As David noted, a post in Digital Music News about DMCA notices sent to Facebook simply got it entirely wrong. The real issue is that Facebook has been getting away with incentivizing (also called inducing) its users to make illegal copies of recordings, has looked down its billionaire noses at artist rights, and actually sells artist names as advertising keywords. And getting away with it until now. The real issue begs the real question–what took so long for the publishers to catch on? Also, why is it just Universal sending the notices?
Not to mention the elephant in the room. Why does the U.S. Department of Justice allow Facebook to get away with it? That’s actually the easiest answer–crony capitalism.
How does Facebook induce infringement? Simple. If you want to post a video on Facebook you have a choice–post a link to a video hosted on a semi-licensed site like YouTube or Soundcloud or upload that same.video on Facebook. If you post the link, Facebook punishes you by ranking your post lower than if you upload that video to Facebook. This encourages users to upload videos to the unlicensed Facebook platform rather than link to a licensed platform. And however we might feel about YouTube and Soundcloud, at least they try to get some licenses.
Facebook basically tells artists and especially songwriters to fuck off. Hence the DMCA notices now coming from Universal and we have to believe that more are coming from others. Although we doubt that Mark Zuckerberg feels much of a threat from law enforcement.
The Digital Music News post appears to be misleading in at least one other way: If you just read the post, you would think that Universal was only sending takedown notices on artists with covers. It is highly improbably that Universal is just sending takedown notices for covers, which is all that the post discusses. It is far more likely that Universal is doing on Facebook what labels typically do, which is send takedown notices for all infringing uses–including covers.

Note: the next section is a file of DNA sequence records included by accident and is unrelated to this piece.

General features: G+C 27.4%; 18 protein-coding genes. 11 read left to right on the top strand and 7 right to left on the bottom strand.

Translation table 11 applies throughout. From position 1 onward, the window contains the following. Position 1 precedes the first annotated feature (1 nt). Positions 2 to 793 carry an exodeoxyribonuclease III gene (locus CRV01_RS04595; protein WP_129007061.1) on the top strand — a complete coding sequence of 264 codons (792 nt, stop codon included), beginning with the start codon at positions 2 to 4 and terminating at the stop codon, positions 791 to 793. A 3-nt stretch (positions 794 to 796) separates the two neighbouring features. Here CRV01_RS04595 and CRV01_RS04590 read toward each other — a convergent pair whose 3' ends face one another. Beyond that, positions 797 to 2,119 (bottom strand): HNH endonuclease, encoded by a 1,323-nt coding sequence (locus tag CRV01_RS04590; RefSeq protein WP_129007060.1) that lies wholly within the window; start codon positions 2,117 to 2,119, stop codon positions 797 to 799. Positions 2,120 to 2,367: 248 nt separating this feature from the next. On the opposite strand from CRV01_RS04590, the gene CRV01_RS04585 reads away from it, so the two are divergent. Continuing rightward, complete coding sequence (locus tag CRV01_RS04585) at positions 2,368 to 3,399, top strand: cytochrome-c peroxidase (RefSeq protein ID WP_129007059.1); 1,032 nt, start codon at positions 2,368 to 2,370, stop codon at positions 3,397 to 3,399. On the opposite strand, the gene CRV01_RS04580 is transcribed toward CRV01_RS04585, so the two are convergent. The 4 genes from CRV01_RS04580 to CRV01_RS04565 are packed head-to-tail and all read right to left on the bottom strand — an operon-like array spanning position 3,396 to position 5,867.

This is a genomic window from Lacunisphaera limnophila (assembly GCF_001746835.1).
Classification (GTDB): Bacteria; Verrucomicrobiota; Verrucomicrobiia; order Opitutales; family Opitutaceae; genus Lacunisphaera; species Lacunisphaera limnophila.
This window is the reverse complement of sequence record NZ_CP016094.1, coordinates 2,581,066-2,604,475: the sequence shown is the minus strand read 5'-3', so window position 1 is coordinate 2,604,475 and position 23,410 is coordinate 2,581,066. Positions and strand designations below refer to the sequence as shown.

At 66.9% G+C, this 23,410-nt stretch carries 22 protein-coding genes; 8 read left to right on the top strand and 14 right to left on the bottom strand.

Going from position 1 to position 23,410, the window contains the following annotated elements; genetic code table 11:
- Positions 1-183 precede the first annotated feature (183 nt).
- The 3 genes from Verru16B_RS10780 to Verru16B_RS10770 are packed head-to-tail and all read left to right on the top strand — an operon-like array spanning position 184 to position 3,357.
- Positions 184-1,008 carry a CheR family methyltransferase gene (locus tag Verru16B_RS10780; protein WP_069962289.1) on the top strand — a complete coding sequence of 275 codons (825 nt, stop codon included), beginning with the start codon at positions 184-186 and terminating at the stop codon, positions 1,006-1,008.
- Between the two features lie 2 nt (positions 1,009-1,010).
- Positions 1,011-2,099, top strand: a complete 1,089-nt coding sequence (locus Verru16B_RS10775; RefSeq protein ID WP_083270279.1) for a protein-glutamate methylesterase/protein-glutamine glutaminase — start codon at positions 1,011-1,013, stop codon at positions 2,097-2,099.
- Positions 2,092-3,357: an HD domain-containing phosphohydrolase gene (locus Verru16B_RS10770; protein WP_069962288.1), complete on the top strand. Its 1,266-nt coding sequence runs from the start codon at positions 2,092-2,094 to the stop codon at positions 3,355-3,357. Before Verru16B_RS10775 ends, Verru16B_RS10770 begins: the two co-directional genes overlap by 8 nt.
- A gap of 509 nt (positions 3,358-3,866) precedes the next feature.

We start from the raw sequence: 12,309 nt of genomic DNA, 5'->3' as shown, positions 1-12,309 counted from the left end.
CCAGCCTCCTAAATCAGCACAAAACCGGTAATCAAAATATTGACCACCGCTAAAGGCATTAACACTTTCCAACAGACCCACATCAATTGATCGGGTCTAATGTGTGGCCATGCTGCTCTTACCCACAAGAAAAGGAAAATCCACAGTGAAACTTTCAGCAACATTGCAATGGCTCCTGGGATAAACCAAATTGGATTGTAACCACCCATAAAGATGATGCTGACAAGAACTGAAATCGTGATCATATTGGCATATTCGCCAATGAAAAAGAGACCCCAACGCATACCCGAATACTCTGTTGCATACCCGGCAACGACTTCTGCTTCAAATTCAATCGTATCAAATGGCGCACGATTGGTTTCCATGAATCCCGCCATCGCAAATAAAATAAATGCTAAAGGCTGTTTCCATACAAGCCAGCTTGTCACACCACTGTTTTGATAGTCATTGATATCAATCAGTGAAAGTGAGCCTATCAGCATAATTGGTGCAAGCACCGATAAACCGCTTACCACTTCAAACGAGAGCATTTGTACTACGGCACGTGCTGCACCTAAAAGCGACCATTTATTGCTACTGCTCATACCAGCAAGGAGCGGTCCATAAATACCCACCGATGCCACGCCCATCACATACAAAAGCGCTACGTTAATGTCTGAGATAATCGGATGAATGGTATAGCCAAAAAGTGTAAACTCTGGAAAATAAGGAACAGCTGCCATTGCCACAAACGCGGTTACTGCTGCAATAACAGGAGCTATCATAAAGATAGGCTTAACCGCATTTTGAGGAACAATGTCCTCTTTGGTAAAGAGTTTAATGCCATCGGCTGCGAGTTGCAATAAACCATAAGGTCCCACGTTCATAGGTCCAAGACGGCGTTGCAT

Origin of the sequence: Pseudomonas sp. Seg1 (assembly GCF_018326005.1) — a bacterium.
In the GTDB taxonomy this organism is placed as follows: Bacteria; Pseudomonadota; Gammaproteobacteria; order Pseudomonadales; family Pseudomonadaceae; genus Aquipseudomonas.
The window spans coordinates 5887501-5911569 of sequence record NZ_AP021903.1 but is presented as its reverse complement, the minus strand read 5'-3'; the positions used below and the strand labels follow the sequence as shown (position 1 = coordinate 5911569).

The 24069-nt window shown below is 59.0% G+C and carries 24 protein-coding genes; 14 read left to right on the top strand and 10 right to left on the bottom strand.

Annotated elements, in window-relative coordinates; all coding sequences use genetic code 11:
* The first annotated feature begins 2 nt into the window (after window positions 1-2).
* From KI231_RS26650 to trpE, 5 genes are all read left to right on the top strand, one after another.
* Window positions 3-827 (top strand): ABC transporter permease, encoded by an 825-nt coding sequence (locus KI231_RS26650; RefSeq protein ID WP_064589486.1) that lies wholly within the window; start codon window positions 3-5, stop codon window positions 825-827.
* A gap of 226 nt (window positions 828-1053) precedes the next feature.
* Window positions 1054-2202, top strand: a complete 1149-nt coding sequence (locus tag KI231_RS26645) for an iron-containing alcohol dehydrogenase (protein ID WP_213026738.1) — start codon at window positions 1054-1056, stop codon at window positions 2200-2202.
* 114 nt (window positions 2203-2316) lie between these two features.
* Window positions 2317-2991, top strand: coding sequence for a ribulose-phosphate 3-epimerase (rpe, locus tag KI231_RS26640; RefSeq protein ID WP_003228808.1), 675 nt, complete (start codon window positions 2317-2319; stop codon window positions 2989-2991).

Because guess what? If you cover a song in a video, you need to get permission from the songwriters (or their publisher who the songwriter authorized to issue licenses). That’s called…wait for it…a sync license. And if you want to make copies of it or make it available for streaming you have to get those reproduction and public performance rights, too, just like you would expect to be treated if it were your own song.
And since the covering artist didn’t get a license and since Facebook are assholes and have refused to get licensed for music on any level, then the cover is infringing and subject to DMCA takedowns. One condition of Facebook getting the safe harbor (which we don’t think they should be entitled to at all given that they are knowingly inducing infringement) is that they adopt a repeat infringer policy–remember how Cox Communications lost big time to BMG because they failed to have a meaningful repeat infringer policy? Facebook is way further up the infringement chain than Cox ever was, so they have a whole lot more to lose in what promises to be the mother of all infringement cases.
Which–by the way–Facebook richly deserves to lose, pun intended. Not that Mark Zuckerberg is losing any sleep about that infringement exposure.
So the reality for songwriters is that Facebook has been asking for the full DMCA treatment for a long time. The fact is that they are serial infringers, refuse to get a license and are a big fat target. If some covering artists get caught up in this process, then so be it. They’re only getting repeat infringer notices because they are repeat infringers–induced by Facebook to be sure, but repeat infringers right along side Mark Zuckerberg. Except they’re not getting invited to the same dinners that Mark is.
And to add insult to injury, not content to induce infringement, Facebook also sells the artist’s name as an advertising keyword. The subject of the Digital Music News story covered DNCE, so we checked if we could buy DNCE’s name in a boost audience on Facebook. And sure enough:
Not only is Facebook allowing these songs to be used without a license–something that may feel uncomfortable but is nonetheless an issue–they are also ripping off the artist’s own name.
That’s a twofer in the infringement world–infringing the copyright and misappropriating the artist’s name.
What kind of person does this? The kind of person who knows they will never be held to account for their actions.
Ah Bernie, we hardly knew ye.